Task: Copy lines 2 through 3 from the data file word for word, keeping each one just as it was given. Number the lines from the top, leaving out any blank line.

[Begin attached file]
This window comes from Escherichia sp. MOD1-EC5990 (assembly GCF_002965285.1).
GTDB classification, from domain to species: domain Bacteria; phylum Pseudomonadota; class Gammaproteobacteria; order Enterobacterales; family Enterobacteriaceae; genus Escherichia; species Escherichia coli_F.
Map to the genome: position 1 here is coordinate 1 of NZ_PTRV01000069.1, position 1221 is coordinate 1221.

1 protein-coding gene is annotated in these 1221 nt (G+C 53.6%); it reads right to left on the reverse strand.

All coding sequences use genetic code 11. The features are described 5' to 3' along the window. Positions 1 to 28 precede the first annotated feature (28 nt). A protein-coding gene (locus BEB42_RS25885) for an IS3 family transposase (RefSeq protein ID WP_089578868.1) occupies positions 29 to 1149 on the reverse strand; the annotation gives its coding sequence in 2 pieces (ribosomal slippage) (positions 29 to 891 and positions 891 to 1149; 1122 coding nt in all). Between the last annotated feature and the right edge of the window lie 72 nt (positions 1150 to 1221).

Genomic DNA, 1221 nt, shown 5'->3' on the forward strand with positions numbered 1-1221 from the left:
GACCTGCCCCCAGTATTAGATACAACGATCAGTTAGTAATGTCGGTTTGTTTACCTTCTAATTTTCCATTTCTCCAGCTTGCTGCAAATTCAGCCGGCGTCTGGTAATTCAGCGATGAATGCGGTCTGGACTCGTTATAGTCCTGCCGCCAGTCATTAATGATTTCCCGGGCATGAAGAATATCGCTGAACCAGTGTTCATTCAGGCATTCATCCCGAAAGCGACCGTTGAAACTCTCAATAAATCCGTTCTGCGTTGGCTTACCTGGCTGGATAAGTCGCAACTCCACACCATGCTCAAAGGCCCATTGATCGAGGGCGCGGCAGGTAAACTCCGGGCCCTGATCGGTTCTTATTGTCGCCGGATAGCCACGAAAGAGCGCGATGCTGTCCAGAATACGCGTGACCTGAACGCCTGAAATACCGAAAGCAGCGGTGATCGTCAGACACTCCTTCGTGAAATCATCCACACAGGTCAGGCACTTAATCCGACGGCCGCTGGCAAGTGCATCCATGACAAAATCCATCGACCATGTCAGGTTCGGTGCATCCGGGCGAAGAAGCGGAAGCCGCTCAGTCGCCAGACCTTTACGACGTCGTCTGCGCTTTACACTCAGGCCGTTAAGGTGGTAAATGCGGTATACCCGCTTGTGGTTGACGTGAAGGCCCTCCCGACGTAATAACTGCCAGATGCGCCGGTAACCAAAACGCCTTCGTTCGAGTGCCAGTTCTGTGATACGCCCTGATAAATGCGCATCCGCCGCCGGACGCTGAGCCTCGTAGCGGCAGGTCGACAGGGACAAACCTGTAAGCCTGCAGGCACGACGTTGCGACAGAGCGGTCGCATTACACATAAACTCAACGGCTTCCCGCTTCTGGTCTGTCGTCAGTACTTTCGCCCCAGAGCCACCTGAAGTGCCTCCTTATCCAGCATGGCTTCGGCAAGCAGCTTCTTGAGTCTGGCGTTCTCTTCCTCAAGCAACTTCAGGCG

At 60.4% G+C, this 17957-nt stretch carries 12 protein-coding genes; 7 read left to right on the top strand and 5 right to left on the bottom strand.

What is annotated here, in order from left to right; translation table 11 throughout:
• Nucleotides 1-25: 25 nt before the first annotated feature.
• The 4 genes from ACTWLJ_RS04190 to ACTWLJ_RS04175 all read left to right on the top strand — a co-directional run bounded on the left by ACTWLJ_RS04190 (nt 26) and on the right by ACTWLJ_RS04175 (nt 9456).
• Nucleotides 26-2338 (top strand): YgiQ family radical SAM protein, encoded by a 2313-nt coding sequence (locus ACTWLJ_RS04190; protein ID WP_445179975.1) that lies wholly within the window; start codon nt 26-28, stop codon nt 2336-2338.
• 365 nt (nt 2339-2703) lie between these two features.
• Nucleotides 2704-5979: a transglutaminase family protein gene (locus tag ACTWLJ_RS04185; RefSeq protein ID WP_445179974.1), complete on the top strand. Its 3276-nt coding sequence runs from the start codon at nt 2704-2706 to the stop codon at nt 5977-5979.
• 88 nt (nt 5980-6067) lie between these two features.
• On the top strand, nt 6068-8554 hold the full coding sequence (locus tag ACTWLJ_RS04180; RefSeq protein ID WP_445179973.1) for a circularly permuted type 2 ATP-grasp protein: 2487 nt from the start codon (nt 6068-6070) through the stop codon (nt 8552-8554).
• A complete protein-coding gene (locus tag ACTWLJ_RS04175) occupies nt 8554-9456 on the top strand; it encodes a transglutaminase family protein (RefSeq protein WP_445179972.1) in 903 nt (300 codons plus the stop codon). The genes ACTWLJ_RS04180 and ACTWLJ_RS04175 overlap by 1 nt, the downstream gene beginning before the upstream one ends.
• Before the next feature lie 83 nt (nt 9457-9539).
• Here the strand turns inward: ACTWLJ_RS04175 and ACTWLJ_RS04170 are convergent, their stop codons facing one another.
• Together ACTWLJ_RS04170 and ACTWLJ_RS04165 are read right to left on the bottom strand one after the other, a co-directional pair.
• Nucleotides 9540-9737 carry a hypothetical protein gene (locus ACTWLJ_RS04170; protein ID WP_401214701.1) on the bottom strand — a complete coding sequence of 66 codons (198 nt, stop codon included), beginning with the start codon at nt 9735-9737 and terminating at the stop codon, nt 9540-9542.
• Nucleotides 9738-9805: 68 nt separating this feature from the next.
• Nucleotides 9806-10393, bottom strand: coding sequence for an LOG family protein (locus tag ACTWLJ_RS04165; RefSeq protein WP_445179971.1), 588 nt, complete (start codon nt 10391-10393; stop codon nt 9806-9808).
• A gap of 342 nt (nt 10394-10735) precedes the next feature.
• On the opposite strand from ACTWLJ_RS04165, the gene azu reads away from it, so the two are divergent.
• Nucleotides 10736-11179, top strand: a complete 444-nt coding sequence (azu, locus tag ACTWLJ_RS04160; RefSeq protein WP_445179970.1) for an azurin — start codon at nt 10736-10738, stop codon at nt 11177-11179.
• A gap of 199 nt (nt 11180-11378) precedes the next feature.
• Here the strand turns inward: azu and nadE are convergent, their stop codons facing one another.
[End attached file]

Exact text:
GTDB classification, from domain to species: domain Bacteria; phylum Pseudomonadota; class Gammaproteobacteria; order Enterobacterales; family Enterobacteriaceae; genus Escherichia; species Escherichia coli_F.
Map to the genome: position 1 here is coordinate 1 of NZ_PTRV01000069.1, position 1221 is coordinate 1221.